After last season’s roller coaster of a season, where inexperience seemed to cause problems late in the year, many thought this year could be what many saw in the beginning of 2008. With Malcom Delaney and Jeff Allen returning this season, there was no doubt that the starting lineup would be a force to be reckoned with.
However, with Victor Davila and Terrell Bell thrust into starting roles, the Hokies bench has struggled to hold its own when coach Seth Greenberg tries to give his starters a few minutes of rest.
Through two games, Coach Greenberg has used an eight or nine man rotation with JT Thompson being the first to come off the bench. While that would appear to show depth, the truth is the exact opposite. This is because after Thompson, the experience level drops immensely with freshmen Ben Boggs and Erick Green being the next two players, who are both trying to adjust to the speed of a college game.
Because of a very shallow and inexperienced bench, the Hokies have had to rely on their starters to do more and more. Tech’s starting five has accounted for 89 percent of its offense this season and Delaney is averaging 36.5 minutes a game.
In last night’s 59-46 victory over the UNC Greensboro Spartans, the bench continued to show that it struggles to hold its own while the starters got a break. In the first half, with Allen and Delaney on the bench, the Hokies went more than four minutes without scoring and the Spartans went on a 7-0 run to take a 22-18 lead before Greenberg had to call a timeout and put the duo back in. Overall, the bench contributed eight points off of 2/13 shooting.
Last season, Greenberg mixed up the lineup several times by using Hank Thorns, Davila, Thompson, and Bell as starters, as well as from the bench. However, the one constant was production. The bench averaged 14.6 points a game and it seemed like every night, there was someone that would step up and add to the trio of Allen, Delaney, and A.D. Vassallo.
With Vassallo and Cheick Diakite graduating last year, people new that Tech would be losing valuable points because Vassallo would no longer be there to snipe from beyond the arc. What many didn’t know was how it would affect the bench.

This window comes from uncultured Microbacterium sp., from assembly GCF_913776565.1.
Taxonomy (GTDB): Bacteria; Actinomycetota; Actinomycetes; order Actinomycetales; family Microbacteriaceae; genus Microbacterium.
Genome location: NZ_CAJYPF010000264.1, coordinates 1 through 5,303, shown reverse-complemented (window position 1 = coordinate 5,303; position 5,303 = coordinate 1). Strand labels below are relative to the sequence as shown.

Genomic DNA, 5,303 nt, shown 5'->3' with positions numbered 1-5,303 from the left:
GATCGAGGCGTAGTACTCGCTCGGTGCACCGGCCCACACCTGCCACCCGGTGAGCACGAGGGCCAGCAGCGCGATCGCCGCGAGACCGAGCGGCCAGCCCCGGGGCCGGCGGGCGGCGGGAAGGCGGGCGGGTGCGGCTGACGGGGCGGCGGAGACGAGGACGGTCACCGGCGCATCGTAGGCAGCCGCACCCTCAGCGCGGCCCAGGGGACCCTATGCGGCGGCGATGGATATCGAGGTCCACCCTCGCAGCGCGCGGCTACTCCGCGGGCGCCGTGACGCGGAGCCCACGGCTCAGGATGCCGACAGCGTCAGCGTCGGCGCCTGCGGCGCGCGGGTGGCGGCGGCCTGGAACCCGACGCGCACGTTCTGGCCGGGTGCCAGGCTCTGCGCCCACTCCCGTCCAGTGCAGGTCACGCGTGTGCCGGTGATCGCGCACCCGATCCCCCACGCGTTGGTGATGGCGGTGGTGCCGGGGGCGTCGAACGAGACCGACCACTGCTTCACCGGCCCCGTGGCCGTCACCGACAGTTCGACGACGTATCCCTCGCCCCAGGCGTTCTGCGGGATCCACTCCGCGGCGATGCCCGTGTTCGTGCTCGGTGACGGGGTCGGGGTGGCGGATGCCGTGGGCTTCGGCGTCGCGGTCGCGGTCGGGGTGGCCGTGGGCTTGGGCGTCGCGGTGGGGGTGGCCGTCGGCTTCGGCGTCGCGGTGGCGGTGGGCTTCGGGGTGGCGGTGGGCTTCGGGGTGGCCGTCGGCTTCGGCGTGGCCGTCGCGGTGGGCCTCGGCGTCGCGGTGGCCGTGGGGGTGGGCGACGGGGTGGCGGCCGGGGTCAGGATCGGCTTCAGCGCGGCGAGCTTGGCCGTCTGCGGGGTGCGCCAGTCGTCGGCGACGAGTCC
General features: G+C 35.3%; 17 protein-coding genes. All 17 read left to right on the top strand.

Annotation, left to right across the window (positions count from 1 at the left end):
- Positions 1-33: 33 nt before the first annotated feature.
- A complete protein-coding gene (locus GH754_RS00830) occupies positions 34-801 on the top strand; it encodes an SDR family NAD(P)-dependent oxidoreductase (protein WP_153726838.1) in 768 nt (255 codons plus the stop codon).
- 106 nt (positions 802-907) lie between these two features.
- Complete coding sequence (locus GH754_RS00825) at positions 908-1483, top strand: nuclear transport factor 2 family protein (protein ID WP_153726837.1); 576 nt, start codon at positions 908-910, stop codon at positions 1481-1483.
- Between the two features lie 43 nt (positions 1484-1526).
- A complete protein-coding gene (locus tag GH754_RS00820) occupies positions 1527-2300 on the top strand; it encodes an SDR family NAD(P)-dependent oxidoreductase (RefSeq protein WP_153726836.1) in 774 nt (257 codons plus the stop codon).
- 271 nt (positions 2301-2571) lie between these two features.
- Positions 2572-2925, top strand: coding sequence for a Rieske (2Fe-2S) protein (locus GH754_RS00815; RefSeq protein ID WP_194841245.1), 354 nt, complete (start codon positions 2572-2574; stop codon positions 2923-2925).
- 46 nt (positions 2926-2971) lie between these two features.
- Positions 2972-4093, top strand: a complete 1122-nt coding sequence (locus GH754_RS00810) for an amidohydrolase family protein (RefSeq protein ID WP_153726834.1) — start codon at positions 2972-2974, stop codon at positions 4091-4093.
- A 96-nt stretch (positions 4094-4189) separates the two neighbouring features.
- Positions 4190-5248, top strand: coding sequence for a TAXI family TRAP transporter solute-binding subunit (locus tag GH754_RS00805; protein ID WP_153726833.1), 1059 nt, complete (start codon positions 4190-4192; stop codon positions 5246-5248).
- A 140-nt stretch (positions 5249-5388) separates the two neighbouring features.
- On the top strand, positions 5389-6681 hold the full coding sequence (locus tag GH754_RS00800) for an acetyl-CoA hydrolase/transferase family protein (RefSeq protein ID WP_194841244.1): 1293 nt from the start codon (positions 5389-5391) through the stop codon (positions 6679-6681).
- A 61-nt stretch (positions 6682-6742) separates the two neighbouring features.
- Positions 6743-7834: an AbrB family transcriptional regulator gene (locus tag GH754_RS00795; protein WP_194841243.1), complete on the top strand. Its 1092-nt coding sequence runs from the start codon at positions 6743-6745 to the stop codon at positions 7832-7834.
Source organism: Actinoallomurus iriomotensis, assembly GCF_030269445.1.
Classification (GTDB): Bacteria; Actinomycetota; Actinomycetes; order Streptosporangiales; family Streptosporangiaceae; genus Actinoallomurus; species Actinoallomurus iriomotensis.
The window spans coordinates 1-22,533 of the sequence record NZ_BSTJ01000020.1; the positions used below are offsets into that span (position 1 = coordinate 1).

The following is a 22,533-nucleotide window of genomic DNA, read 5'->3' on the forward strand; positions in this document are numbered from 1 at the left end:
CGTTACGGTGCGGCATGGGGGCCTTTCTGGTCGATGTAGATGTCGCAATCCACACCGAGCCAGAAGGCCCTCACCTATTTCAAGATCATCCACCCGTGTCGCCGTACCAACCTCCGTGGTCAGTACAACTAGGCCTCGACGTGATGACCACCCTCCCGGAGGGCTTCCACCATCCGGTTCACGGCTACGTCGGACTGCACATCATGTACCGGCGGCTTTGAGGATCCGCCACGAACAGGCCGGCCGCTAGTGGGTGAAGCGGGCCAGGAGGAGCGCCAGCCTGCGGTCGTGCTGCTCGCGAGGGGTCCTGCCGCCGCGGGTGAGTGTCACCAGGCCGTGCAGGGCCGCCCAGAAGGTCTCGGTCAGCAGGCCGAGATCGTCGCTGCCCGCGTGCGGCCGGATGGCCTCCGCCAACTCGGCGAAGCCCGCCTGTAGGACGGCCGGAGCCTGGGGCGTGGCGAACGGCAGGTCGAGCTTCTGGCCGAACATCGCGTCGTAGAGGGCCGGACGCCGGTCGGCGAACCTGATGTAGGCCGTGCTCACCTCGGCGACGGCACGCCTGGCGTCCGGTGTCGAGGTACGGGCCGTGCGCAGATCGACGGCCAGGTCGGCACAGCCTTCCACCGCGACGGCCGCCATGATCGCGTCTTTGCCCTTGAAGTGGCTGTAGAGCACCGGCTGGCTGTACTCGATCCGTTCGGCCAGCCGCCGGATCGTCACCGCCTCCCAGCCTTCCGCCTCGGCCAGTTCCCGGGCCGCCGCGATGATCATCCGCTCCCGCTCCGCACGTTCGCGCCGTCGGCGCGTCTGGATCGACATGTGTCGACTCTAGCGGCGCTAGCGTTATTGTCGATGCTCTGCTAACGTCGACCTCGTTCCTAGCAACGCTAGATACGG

The loss of those two meant that Bell and Davila were named starters. While they have done a fine job in their new roles, no one has filled in as the bench contributors they were last season.
Many people thought that this would be Thompson’s new role on the team, but he has gotten off to a slow start. In the first two games, he 2/11 and averaging just four points a game.; a significant step back from his 6.5 a game off of 53 percent shooting last season. Even though he still exhibits the same aggressive style as last year, it hasn’t converted to points so far.
In two games, Tech’s bench is scoring only 7.5 points a game, while shooting an abysmal 21 percent from the field. Many of the problems scoring have been in the half-court offense.
One of the reasons the bench has struggled has to be the loss of backup point guard Hank Thorns, who transferred to Texas Christian University over the summer. Thorns stats were never the kind that would jump out at you, but he was the perfect point guard because he made everyone else look better. Without him to run the offense when Delaney is on the bench, the Hokies have struggled to get good scoring opportunities.
While it isn’t a big deal to let Green and Boggs work through their problems in the beginning of the season, their improvement needs to be significantly noticeable when conference play begins.
The Hokies believe that the two will eventually be able to control things while giving Delaney and Hudson a break, but from what they have shown, they are a long way off from that goal.
Both have struggled to score and help manufacture points from the half-court offense meaning that right now, the only points Tech can score with Delaney on the bench are the result of a fast break.
This isn’t a huge issue now, but it will be come January 10 when the Hokies go to Chapel Hill to begin their Atlantic Coast Conference schedule. Teams in the ACC won’t turn the ball over nearly as much and if Tech is having trouble in the half-court now, things will only get worst against the superior defenses in its conference.